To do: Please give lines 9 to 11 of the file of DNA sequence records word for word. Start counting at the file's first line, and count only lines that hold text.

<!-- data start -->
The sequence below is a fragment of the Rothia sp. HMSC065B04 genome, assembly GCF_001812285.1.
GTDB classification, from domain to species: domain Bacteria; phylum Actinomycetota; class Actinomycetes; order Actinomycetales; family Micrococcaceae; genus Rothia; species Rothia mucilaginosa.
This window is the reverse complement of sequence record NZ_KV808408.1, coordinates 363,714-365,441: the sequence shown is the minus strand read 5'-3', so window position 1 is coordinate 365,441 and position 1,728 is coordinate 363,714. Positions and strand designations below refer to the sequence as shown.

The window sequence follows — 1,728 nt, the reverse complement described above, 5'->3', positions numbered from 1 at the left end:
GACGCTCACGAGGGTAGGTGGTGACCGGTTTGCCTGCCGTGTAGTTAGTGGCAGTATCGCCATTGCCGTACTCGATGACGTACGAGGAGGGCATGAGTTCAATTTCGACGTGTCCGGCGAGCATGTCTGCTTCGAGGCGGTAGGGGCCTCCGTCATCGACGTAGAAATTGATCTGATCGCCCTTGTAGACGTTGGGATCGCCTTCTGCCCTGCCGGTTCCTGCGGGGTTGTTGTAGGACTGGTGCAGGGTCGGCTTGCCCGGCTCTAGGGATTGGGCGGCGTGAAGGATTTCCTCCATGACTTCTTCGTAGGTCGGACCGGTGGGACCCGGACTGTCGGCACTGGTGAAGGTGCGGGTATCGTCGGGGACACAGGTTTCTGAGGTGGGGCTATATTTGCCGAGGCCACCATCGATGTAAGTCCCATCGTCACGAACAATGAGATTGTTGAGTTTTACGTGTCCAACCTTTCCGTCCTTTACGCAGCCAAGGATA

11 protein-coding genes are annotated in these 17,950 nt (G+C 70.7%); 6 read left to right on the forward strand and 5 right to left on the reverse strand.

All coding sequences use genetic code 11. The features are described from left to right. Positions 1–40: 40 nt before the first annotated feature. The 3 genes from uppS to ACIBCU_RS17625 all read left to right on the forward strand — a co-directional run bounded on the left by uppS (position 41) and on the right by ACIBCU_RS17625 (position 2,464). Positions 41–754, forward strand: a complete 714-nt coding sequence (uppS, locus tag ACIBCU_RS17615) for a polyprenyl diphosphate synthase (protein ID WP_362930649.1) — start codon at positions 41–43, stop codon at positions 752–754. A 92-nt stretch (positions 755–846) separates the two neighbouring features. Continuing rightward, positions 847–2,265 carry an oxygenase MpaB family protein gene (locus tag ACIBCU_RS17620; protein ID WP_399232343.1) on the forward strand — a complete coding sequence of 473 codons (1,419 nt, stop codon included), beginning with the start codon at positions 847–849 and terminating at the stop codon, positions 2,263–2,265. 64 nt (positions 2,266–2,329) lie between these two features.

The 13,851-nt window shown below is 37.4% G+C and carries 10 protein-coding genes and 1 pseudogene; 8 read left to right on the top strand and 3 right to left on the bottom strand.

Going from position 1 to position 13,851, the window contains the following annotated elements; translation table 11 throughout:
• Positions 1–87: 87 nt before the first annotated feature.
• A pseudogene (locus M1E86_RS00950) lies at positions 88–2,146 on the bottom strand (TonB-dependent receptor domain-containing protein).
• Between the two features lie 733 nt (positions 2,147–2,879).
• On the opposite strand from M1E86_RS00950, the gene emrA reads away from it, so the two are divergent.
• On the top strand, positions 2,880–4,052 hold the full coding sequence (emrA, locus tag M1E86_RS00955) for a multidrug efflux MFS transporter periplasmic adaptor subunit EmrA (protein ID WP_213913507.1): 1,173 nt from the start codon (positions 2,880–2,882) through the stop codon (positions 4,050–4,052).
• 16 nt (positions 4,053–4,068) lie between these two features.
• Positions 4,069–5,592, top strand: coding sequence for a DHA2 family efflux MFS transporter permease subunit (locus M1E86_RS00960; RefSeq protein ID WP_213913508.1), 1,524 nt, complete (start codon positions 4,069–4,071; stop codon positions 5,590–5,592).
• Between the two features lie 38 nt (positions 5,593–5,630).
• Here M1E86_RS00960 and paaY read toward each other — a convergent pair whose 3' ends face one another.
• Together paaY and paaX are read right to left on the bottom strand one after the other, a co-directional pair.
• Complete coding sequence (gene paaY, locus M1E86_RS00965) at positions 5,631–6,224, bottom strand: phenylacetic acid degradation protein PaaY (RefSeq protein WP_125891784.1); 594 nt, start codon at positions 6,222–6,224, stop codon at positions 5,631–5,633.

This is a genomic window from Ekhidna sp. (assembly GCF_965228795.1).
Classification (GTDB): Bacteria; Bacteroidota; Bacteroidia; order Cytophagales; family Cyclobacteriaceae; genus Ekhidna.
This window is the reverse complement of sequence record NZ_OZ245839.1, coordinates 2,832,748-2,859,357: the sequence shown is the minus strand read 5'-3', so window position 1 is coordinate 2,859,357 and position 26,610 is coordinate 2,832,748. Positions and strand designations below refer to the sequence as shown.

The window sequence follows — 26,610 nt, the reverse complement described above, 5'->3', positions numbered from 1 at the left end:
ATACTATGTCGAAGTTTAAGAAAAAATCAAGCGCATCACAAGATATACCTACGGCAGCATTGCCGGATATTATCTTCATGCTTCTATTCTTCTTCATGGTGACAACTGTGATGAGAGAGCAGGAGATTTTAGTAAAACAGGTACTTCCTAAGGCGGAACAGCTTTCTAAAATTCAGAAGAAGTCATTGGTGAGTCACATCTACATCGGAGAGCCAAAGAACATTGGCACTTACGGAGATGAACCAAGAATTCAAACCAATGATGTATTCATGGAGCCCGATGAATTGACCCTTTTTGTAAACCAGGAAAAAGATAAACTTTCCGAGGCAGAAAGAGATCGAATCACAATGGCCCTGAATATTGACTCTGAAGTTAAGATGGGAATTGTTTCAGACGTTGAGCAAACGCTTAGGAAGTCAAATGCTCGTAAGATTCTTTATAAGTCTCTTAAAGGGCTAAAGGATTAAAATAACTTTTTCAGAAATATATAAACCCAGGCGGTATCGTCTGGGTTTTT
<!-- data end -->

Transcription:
Going from position 1 to position 13,851, the window contains the following annotated elements; translation table 11 throughout:
• Positions 1–87: 87 nt before the first annotated feature.
• A pseudogene (locus M1E86_RS00950) lies at positions 88–2,146 on the bottom strand (TonB-dependent receptor domain-containing protein).